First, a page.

Europe's economic engine starts to purr again

eurozone gdp chard

German consumers are spending again, sparking Europe's economic engine back into life.

Fourth quarter eurozone GDP rose by 0.3%, compared with the previous quarter, thanks to a big boost to growth in Germany, the region's biggest economy. Third quarter growth was 0.2%.

German growth accelerated to 0.7% in the fourth quarter as households recovered from a loss of confidence triggered by the Ukraine crisis in the middle of last year.

Officials noted a marked increase in consumer spending, supported by high levels of employment -- there were 412,000 more Germans in work than a year earlier -- rising wages and cheap oil.

"Germany is earning back its moniker as the 'powerhouse of Europe'," commented Tom Beevers, CEO of Stockviews.

Germany accounts for about 30% of the eurozone GDP and its economic health is vital to the region. Other countries continue to struggle, however, most notably the second and third biggest players -- France and Italy.

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The French economy lost momentum in the fourth quarter, while Italy just about managed to avoid a third consecutive quarter of contraction.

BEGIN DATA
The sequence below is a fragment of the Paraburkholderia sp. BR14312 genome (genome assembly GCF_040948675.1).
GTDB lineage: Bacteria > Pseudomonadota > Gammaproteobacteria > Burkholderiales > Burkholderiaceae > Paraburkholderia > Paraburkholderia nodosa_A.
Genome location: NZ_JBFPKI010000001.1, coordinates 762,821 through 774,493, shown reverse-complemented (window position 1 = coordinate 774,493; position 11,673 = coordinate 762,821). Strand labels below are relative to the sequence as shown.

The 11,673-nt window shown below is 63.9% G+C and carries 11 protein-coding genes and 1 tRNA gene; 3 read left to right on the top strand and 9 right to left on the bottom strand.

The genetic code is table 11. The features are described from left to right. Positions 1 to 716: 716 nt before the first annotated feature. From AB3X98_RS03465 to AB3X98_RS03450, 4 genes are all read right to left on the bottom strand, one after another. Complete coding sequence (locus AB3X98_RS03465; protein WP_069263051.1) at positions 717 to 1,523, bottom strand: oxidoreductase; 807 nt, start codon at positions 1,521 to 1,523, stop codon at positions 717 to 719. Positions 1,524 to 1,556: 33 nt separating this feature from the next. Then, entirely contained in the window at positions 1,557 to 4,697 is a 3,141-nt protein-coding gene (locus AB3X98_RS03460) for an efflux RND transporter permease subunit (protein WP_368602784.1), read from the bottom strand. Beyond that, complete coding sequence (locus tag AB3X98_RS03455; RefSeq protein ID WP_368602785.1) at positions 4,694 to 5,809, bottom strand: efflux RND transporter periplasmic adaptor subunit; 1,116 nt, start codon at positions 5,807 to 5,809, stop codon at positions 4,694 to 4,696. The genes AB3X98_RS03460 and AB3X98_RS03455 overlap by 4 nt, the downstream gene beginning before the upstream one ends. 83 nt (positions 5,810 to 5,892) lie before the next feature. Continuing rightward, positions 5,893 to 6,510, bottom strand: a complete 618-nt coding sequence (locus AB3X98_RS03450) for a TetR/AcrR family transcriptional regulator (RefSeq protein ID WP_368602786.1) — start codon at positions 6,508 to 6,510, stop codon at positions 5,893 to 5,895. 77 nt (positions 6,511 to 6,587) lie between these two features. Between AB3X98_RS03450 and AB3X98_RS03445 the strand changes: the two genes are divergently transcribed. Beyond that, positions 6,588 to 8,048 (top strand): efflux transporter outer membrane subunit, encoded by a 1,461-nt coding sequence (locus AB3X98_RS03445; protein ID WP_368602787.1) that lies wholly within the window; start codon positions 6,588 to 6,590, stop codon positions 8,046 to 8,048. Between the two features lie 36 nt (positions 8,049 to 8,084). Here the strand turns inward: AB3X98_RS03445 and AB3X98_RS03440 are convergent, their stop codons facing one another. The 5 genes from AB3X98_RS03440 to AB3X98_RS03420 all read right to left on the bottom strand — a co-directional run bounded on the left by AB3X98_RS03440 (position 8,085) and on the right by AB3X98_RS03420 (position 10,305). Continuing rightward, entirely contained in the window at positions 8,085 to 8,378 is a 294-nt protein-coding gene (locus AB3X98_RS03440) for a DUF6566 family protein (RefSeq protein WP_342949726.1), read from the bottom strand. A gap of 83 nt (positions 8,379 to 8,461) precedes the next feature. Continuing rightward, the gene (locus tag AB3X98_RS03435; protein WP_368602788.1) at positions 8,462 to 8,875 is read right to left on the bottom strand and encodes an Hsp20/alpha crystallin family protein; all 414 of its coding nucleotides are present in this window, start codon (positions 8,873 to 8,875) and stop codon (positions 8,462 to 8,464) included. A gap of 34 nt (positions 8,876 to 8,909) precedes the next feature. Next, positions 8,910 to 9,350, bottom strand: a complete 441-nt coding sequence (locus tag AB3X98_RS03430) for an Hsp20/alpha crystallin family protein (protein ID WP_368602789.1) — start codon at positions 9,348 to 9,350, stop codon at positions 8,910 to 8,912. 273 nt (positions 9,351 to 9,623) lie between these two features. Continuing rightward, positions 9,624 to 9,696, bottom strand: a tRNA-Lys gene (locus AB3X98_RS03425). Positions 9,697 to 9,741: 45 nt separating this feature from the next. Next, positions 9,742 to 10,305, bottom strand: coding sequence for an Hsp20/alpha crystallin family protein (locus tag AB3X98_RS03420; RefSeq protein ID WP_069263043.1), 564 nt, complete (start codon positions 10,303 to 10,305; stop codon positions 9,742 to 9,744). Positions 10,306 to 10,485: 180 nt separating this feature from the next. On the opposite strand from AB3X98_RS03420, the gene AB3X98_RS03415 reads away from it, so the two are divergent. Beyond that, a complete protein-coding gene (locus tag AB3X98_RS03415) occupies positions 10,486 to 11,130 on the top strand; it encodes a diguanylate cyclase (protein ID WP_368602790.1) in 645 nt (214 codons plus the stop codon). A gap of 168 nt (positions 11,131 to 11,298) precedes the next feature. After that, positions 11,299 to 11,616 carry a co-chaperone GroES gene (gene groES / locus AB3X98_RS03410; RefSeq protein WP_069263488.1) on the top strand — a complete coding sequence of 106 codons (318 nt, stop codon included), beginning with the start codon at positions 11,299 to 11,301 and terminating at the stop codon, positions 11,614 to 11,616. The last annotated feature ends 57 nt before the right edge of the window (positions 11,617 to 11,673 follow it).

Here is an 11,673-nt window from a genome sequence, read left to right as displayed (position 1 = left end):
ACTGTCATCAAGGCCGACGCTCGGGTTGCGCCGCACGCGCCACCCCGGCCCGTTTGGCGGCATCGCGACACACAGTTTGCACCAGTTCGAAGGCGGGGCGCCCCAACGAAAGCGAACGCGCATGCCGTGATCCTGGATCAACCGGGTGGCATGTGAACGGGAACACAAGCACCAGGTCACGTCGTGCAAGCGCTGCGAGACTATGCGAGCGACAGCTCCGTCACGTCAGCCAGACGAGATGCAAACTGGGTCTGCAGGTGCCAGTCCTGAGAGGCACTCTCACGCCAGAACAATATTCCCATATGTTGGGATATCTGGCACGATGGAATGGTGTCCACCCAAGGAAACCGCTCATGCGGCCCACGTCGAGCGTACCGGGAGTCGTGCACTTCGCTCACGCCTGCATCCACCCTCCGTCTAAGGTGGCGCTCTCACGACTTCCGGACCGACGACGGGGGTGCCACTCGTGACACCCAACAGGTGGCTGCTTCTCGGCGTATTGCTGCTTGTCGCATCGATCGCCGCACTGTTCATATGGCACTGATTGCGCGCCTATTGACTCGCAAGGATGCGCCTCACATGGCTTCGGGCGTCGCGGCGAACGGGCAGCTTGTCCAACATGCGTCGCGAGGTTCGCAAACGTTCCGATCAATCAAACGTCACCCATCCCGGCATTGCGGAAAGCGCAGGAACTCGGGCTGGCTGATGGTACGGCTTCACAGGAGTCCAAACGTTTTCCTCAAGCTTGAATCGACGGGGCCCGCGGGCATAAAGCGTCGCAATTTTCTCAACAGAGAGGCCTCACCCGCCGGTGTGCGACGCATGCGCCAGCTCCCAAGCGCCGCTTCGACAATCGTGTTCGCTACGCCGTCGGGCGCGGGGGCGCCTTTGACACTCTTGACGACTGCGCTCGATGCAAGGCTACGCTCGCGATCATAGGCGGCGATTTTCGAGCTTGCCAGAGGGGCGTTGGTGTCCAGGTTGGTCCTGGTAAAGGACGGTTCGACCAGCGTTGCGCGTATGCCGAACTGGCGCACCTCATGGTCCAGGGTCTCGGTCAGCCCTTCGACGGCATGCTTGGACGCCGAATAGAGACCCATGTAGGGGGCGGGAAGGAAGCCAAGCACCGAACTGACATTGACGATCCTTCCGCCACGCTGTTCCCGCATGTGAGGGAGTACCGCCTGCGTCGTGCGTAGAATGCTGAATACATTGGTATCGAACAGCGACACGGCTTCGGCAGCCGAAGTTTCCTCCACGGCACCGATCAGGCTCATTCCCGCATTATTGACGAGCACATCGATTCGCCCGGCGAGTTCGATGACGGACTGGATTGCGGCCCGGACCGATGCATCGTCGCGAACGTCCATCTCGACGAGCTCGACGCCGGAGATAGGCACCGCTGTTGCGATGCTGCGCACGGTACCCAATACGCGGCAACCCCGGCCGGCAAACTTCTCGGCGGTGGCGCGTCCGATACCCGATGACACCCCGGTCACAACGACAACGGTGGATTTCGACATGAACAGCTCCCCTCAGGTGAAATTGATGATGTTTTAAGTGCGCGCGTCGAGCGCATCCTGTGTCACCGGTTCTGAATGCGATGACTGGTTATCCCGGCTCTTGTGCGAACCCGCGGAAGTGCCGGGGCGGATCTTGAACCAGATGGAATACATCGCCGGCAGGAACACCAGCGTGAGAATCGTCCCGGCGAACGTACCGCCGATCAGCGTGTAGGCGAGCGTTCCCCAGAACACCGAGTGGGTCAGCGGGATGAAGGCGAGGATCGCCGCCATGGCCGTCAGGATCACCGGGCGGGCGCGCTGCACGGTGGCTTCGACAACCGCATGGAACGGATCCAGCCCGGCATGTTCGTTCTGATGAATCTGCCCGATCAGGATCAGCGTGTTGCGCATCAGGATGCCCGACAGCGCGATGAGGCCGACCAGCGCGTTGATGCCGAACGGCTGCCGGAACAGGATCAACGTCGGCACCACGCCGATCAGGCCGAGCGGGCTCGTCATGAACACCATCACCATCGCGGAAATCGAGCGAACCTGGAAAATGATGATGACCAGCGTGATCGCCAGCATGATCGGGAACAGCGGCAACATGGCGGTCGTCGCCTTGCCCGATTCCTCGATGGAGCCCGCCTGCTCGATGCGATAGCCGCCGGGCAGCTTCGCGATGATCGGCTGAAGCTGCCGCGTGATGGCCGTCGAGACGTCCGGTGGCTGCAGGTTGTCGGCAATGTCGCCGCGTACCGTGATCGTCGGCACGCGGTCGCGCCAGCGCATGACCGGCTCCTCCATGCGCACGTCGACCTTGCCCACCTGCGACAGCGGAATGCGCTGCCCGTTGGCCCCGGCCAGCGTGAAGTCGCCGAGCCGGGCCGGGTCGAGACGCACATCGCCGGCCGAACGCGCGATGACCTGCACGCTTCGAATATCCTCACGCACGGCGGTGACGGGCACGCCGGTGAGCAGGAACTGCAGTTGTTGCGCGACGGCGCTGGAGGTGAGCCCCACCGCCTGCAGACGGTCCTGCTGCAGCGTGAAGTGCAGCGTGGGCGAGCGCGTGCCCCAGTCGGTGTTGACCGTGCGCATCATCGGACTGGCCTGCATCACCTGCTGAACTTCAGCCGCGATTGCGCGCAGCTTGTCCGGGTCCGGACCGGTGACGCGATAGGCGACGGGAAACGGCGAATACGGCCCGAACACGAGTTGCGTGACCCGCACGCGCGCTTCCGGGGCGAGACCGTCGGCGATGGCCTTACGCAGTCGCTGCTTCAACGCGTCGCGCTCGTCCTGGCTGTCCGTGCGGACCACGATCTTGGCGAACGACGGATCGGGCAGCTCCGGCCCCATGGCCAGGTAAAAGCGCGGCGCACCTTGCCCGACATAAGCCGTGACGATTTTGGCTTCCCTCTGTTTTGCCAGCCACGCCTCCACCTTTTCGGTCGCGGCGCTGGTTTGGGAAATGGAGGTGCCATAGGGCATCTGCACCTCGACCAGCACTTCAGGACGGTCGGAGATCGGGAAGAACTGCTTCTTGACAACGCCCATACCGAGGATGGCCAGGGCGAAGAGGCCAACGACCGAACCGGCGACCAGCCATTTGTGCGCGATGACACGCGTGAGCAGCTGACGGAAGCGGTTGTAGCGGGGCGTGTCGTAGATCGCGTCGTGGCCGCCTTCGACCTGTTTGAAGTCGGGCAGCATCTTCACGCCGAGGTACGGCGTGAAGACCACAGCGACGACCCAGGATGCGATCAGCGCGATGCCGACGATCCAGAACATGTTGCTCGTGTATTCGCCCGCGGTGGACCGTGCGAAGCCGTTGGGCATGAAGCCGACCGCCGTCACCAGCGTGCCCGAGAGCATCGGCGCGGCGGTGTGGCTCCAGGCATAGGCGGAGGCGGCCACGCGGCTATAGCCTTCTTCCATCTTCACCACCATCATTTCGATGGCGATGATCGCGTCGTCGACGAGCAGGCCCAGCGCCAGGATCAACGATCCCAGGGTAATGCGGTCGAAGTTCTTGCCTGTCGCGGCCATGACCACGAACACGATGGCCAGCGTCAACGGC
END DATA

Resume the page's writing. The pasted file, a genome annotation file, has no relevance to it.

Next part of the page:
Still, both countries performed slightly better than expected and the eurozone outcome was at the upper end of market forecasts. Shoppers seem to be taking advantage of falling prices, rather than waiting for even bigger bargains to come.

"It is notable that not only did eurozone consumer confidence rise to a six-month high in January but consumers' willingness to make major purchases now rose to an eight-year high," said Howard Archer, chief economist at IHS Global Insight.

European stocks strode higher by midday, and Germany's benchmark DAX index broke through 11,000 points for the first time before trimming its gains.

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Experts say the stronger end to the year bodes well for 2015, and the annual rate of growth could pick up to around 1.5%, from 0.9% in the fourth quarter.

Cheap oil, and falling prices generally, the weaker euro and massive money printing by the European Central Bank should "more than offset the serious short-term risks such as Greece and Russia," noted Berenberg senior economist Christian Schulz.

German Chancellor Angela Merkel said Thursday that the West could hit Russia with more sanctions if it fails to honor another Ukraine ceasefire due to take effect Sunday.

And Greece is running out of time to negotiate a new financial rescue package with its eurozone peers. Its economy started shrinking again in the fourth quarter, hit by political turmoil.

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